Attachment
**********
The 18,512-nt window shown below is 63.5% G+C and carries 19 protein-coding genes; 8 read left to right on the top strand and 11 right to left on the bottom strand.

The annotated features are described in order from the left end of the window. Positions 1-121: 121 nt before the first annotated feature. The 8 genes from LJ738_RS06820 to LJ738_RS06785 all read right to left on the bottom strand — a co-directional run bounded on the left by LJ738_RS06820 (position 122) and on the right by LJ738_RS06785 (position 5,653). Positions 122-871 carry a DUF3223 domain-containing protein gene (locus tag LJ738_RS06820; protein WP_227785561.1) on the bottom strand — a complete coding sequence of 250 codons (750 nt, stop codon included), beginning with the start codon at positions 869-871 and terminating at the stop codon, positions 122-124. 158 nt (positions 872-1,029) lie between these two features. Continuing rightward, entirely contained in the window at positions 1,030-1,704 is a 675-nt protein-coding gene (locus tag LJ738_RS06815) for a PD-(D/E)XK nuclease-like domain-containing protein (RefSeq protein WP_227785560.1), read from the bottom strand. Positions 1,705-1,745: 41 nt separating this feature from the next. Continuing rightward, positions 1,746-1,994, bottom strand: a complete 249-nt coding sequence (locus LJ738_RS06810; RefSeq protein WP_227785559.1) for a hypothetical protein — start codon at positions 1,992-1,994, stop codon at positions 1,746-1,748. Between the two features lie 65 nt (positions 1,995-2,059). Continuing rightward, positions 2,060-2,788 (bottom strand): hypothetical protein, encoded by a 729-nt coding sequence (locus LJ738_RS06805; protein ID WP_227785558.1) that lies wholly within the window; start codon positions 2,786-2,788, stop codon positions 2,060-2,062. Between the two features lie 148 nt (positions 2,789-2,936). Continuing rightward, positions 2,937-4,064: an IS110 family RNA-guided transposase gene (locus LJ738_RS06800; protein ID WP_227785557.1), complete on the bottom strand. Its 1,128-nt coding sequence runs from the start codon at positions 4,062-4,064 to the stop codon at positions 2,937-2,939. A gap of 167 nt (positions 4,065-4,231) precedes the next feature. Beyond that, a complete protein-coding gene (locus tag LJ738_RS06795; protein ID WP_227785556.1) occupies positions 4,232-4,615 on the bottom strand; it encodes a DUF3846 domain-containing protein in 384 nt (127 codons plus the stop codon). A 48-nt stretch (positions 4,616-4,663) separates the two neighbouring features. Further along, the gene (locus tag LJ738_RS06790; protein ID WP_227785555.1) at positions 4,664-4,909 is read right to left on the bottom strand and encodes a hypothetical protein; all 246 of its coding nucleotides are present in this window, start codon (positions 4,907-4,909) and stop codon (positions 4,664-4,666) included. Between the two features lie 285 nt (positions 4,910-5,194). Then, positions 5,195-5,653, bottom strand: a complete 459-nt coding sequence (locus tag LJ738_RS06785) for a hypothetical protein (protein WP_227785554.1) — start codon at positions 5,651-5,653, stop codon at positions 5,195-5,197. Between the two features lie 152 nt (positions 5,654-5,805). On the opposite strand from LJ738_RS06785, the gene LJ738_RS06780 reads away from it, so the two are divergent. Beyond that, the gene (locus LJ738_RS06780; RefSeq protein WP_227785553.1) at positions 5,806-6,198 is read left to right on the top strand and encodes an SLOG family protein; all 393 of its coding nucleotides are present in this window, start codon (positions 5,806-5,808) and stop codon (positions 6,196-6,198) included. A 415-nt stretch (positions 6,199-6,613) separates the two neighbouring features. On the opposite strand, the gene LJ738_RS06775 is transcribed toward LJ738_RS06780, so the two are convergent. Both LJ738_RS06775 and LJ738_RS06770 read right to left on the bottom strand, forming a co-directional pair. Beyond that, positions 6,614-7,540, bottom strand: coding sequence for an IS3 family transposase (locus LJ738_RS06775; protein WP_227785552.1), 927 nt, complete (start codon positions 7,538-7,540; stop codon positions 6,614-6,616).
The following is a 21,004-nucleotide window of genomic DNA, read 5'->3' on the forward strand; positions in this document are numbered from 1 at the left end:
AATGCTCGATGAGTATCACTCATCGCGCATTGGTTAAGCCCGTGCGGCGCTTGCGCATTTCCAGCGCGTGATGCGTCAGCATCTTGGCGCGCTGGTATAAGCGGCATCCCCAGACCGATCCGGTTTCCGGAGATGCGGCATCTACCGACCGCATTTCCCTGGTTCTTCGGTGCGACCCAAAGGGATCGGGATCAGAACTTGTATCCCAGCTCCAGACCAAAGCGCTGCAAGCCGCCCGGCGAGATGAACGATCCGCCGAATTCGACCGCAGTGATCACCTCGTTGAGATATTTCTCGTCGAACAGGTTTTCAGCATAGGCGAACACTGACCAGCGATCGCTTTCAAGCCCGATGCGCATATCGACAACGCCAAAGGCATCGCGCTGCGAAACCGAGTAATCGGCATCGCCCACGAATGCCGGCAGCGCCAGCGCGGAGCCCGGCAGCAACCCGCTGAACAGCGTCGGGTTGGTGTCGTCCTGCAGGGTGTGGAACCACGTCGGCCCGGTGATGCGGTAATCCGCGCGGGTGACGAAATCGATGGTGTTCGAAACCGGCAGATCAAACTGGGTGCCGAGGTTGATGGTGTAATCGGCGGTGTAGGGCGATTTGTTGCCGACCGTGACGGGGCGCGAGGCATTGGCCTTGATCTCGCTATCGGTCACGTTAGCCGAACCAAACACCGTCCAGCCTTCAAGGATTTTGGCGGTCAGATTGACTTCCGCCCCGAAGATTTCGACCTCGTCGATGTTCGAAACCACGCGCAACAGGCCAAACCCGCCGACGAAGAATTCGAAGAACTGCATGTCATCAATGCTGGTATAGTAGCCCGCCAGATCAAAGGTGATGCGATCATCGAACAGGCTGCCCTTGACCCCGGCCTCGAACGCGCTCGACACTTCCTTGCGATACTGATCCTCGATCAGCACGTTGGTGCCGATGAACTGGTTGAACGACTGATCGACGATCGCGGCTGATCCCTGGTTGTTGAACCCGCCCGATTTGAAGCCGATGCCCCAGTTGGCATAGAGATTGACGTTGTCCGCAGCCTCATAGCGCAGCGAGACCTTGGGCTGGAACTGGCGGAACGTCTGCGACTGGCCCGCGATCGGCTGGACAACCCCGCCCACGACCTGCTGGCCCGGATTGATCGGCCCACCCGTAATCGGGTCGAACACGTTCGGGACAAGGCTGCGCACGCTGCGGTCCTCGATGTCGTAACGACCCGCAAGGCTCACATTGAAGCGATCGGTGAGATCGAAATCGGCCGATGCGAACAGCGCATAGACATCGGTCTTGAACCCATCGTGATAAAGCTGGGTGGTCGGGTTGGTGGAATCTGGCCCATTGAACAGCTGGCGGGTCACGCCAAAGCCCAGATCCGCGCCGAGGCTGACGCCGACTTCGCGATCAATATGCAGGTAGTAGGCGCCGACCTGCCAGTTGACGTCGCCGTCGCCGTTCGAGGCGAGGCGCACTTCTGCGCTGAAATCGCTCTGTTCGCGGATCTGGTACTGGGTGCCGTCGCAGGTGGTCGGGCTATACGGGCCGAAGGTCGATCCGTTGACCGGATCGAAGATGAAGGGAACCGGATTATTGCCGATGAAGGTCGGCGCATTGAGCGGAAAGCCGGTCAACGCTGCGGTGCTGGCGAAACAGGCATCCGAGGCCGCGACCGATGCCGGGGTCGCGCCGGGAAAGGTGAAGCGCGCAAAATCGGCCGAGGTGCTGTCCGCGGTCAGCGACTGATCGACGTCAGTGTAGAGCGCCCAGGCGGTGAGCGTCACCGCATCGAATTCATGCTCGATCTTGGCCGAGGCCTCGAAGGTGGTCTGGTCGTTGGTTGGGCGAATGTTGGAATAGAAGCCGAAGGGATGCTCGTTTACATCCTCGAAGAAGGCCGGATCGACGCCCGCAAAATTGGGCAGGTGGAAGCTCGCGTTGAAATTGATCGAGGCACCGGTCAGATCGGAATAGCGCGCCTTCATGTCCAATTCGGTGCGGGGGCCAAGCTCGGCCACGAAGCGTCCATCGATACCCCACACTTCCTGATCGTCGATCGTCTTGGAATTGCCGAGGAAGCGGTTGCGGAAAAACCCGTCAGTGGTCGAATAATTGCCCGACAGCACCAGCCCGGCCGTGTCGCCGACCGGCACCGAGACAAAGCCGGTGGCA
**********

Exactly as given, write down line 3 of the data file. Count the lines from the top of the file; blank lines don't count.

The following is a 21,004-nucleotide window of genomic DNA, read 5'->3' on the forward strand; positions in this document are numbered from 1 at the left end: